Government Gardens, Rotorua – originally known as Paepaekumana

The Government Gardens are beautiful, I really do love wandering around here.  They are just a short walk from the I-Site (information centre) and it is pretty impressive.

The main entrance to the gardens.

The arches are made of wood and they used to span the intersection of Fenton and Hinemoa Streets. Click here to see the distance on a map. They were designed to represent the royal crown. They were erected in 1901 to honour the visit of the Duke and Duchess of Cornwall and York (later King George V and Queen Mary).

All of these totems at the front are different and they are said to represent different meanings.

The back of the entrance gates.
The Government Gardens is also home to the Rotorua Museum and the building looks pretty impressive.
Rotorua Museum.

Unfortunately I was unable to get into the museum as there is some restoration works still taking place. It is because of the earthquakein Christchurch six years ago.  This museum sits on the same fault line and got damaged.  There is plans for the place to be fixed but they think this may take two years before the place is open again.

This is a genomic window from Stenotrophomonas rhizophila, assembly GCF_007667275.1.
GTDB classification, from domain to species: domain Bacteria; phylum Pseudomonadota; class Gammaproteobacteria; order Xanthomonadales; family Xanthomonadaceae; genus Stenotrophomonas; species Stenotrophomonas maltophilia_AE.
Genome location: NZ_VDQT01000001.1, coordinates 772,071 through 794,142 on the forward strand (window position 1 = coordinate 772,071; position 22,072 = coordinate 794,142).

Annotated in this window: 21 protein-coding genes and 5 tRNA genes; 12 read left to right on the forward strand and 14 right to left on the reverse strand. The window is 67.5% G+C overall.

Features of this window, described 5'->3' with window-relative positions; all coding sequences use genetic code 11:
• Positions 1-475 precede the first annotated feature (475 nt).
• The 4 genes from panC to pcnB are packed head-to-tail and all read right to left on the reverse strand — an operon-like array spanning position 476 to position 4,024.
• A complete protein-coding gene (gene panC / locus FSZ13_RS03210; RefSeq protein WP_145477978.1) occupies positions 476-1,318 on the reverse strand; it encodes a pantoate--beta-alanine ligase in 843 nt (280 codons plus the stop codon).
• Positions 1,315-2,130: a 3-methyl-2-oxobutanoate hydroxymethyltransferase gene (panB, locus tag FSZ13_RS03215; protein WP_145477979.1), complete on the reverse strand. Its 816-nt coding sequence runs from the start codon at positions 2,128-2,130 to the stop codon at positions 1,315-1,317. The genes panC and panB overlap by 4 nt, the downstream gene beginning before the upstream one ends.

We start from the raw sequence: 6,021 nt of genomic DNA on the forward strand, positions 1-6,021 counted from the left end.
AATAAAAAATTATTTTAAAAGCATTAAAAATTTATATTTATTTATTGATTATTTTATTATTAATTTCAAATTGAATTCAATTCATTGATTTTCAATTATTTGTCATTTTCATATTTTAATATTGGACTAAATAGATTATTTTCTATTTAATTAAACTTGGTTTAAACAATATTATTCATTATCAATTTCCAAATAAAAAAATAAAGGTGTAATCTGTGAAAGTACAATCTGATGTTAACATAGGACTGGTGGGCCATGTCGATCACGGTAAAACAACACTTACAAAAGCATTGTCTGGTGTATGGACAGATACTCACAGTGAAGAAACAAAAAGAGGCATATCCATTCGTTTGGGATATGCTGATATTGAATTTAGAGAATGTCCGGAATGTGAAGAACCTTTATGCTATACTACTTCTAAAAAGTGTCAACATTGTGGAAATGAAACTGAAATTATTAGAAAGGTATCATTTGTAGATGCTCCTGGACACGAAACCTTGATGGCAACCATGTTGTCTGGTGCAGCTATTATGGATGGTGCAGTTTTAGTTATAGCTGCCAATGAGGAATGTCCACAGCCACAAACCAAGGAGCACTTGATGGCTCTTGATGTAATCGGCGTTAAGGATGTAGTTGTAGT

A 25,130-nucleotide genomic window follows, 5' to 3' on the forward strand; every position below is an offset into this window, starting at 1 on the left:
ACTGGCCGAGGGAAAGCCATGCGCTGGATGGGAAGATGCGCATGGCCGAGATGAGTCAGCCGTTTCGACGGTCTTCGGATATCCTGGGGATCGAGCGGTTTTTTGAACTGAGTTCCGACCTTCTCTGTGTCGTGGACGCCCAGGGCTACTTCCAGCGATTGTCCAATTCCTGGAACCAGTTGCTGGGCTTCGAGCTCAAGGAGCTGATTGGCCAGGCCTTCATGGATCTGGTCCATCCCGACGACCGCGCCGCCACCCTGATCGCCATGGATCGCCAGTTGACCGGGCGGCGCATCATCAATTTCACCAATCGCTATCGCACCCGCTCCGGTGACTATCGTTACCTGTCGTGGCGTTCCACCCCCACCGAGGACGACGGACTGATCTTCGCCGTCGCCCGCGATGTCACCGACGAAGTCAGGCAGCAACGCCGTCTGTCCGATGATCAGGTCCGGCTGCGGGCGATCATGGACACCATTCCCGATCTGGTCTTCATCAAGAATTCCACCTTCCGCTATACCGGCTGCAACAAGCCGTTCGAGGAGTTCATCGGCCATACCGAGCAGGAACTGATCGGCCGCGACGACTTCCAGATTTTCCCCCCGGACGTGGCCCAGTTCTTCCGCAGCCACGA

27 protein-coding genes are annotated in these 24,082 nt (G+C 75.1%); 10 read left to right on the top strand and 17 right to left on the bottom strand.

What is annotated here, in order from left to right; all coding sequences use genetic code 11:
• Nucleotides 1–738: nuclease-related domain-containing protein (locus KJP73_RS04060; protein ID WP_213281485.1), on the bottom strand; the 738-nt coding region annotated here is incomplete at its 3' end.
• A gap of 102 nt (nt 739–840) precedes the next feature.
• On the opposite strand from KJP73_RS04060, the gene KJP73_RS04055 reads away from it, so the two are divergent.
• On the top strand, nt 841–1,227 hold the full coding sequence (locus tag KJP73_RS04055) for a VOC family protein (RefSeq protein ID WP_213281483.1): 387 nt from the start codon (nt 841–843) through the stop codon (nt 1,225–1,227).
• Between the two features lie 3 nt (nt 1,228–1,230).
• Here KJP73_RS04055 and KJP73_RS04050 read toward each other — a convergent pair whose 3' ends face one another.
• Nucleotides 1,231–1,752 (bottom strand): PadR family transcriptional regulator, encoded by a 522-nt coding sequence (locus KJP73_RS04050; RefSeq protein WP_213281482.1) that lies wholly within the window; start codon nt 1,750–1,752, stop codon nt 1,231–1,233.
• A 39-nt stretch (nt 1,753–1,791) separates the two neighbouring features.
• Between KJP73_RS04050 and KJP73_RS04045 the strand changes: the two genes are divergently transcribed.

It still looks beautiful from the outside!

Even some of the windows have colour glass which looks lovely.
The museum was originally known as the Bath House in 1908 and it is the only original surviving building from the first 45 years of the Rotorua spa. The building represents the New Zealand Government’s first major investment in the tourism industry.

It was an Edwardian attempt to create a spa in an Elizabethan style of architecture. The building once provided treatments to thousands of people before it closed in 1966.

The view from the front of the museum of the rest of the gardens.
The Wiatukei Sculpture.


The bronze sculpture was unveiled in June 2001 to mark the new millennium.  The inspiration for this sculpture came from the melding of Maori and European cultures in the area.

Below are a few more images from the garden, including some of the lovely flowers which were in bloom.

Even the bees were busy.
red Wylie, a young soldier from Galatea

This memorial commemorates Fred Wylie, a young soldier from Galatea who fought in the Boer War with the fourth New Zealand Contingent. He was the son of the first store keeper in Rotorua, Joseph Wylie, and a member of the unit called ‘Rough Riders’, he was killed leading an attack at Klipfontein on 26th May 1901.

Pretty gazebo.

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